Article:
Researchers have found black carbon particles in the placenta of pregnant women exposed to air pollution during pregnancy.
In a small study of 28 women, Belgian researchers have found black carbon particles on the foetal side of the placenta in women exposed to air pollution during pregnancy. These particles are released largely from the combustion of fossil fuels and are thought to impact pregnancies through pre-term births or low birthweights.
Using high-resolution images, researchers were able to detect black carbon in all 28 placentas, with those women who were exposed to high levels of residential air pollution during pregnancy having higher levels.
The SMC gathered expert comment on the study. Feel free to use these comments in your reporting.
The latest air quality report from the Ministry for the Environment is the Our Air 2018 report.
Associate Professor Christine Jasoni, Director of the Brain Health Research Centre, University of Otago, comments:
“There is considerable epidemiological evidence that when a pregnant mother is exposed to air pollution there are long-term consequences for the health of her offspring. The biggest risk is for low birth weight, which significantly increases life-long risk for a collection of diseases, including diabetes, cardiovascular disease, asthma and stroke.
“The reason air pollution has these effects on the offspring has puzzled scientists and doctors. The current report by Bove et al sheds some light on this by showing that inhalation of black carbon particles can accumulate in the placenta. Using 20 women with otherwise normal pregnancies who breathed air of varying quality across their pregnancies, Bove and co-workers also showed that the amount of black carbon particle accumulation in the placenta appeared to be associated with the ambient black carbon particle concentration in the air they breathed.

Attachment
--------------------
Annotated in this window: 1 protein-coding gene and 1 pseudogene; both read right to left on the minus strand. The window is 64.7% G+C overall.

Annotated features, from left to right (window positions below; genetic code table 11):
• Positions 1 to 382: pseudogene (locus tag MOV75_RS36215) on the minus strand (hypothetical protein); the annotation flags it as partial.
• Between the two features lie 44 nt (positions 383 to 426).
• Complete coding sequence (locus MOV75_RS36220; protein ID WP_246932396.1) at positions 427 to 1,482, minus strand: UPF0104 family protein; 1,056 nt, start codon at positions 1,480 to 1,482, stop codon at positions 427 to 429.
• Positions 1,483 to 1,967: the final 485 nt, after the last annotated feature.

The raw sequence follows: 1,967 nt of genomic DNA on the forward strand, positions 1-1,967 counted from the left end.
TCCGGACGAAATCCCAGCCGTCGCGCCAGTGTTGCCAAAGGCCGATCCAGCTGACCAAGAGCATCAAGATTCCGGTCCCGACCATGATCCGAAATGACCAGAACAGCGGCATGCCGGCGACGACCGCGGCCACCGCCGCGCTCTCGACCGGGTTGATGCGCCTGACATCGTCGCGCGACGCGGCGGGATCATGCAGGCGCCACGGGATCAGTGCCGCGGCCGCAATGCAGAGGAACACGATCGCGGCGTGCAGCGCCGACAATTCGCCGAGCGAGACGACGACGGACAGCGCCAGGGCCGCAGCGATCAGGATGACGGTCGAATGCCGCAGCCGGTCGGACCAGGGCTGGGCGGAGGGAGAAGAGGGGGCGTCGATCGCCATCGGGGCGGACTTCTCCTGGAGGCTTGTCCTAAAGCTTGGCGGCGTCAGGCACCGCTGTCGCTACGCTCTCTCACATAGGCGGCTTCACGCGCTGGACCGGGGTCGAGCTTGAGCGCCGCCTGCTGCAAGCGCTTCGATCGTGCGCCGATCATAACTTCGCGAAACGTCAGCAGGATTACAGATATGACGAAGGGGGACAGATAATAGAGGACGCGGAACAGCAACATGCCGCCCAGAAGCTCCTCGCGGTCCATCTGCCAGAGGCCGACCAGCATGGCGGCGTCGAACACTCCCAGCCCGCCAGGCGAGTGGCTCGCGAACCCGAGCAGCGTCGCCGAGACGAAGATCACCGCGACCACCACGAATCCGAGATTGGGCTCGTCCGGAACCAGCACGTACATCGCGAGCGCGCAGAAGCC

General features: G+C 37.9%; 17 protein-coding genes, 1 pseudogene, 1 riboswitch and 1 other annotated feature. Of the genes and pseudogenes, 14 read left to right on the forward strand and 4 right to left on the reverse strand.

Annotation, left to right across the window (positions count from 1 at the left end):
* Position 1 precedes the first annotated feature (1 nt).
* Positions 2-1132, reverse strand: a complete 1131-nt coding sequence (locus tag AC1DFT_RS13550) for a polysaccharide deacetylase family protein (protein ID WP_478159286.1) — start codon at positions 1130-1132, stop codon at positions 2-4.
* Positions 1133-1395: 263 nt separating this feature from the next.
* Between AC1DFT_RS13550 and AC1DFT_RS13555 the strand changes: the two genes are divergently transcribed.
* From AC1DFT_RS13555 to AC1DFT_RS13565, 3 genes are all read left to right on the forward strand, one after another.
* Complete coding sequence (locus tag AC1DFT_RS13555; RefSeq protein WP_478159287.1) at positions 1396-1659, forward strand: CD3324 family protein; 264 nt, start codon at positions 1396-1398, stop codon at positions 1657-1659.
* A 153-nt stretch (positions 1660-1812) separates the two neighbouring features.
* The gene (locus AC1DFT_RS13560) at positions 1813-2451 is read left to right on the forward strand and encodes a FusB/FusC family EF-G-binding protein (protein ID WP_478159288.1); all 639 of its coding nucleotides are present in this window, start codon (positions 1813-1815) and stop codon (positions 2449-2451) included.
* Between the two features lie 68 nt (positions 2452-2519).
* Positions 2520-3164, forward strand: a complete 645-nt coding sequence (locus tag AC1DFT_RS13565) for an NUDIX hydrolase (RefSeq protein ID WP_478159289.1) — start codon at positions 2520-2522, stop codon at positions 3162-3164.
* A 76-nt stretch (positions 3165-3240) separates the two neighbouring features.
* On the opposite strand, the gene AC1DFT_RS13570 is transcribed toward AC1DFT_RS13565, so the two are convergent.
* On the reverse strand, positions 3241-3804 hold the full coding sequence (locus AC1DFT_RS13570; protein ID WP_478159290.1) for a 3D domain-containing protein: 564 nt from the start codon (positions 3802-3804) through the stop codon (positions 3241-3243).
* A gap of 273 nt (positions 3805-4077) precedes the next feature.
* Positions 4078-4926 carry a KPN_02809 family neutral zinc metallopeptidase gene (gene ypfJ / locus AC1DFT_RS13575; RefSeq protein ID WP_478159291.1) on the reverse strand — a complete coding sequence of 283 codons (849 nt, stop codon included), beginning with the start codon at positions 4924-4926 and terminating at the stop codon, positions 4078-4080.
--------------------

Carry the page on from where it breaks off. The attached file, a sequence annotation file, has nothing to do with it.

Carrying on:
“The authors take pains to emphasise that the black carbon is present on the foetal side of the placenta, but nowhere do they show that black carbon is present in the foetus itself. Since one of the functions of the placenta is to act as a barrier preventing toxins passing from the mother into the foetus, the placenta could be seen here as performing its normal job – accumulating the black carbon particles so they don’t get into and damage the foetus. But they could be damaging the placenta; and poor placental function could explain the low birth weight that has been associated with air pollution in other studies.
“Perhaps the most alarming aspect of this study is that black carbon particles from air that is not even considered to be particularly polluted by WHO standards is nevertheless accumulating in the placenta, where it could be affecting the health of the unborn child across its entire life. The prospect of disease acquisition by this route adds a whole other dimension to how we get sick; and with ever-decreasing air quality across the world, presents a potentially enormous burden on global health and disease.”
No conflict of interest.
Associate Professor Jennifer Salmond, School of Environment, University of Auckland, comments:
“Air pollution has a devastating and life-long impact on children’s health. Children are especially vulnerable to poor air quality and globally more than 93% of children live in environments where the outdoor concentrations of ambient pollutants exceed the World Health Authority (WHO) air quality guidelines. Despite the fact that we have a clear understanding of the significance of air pollution to human health we have a long way to go before we gain a full understanding of the pathways and mechanisms which determine health outcomes.
“Children are particularly vulnerable to poor air quality during fetal development and in the first few years of life when exposure can result in life long changes to development and permanent damage to lung tissue. Although previous studies have shown that it is possible for fetal development to be affected by poor air quality, this study is important because it is the first study to demonstrate that black carbon can cross into the placenta.